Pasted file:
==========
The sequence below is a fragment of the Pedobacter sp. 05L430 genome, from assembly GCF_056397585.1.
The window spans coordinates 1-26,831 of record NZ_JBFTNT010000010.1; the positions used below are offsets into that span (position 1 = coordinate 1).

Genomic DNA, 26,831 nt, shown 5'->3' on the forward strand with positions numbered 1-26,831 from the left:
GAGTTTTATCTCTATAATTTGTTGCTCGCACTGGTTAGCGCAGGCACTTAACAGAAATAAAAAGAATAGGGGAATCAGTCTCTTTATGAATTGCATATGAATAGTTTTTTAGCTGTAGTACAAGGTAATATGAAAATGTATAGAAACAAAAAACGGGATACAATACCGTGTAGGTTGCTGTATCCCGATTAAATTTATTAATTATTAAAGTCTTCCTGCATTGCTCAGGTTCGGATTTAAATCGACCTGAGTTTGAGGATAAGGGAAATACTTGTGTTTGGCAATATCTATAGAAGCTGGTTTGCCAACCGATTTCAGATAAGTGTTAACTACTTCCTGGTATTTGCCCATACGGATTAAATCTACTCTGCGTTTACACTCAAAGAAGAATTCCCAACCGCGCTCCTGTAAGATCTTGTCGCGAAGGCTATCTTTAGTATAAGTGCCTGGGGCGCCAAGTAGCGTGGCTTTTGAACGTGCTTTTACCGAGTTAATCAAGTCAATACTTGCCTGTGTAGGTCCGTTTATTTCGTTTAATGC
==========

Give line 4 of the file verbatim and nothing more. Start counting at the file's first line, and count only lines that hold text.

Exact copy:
GAGTTTTATCTCTATAATTTGTTGCTCGCACTGGTTAGCGCAGGCACTTAACAGAAATAAAAAGAATAGGGGAATCAGTCTCTTTATGAATTGCATATGAATAGTTTTTTAGCTGTAGTACAAGGTAATATGAAAATGTATAGAAACAAAAAACGGGATACAATACCGTGTAGGTTGCTGTATCCCGATTAAATTTATTAATTATTAAAGTCTTCCTGCATTGCTCAGGTTCGGATTTAAATCGACCTGAGTTTGAGGATAAGGGAAATACTTGTGTTTGGCAATATCTATAGAAGCTGGTTTGCCAACCGATTTCAGATAAGTGTTAACTACTTCCTGGTATTTGCCCATACGGATTAAATCTACTCTGCGTTTACACTCAAAGAAGAATTCCCAACCGCGCTCCTGTAAGATCTTGTCGCGAAGGCTATCTTTAGTATAAGTGCCTGGGGCGCCAAGTAGCGTGGCTTTTGAACGTGCTTTTACCGAGTTAATCAAGTCAATACTTGCCTGTGTAGGTCCGTTTATTTCGTTTAATGC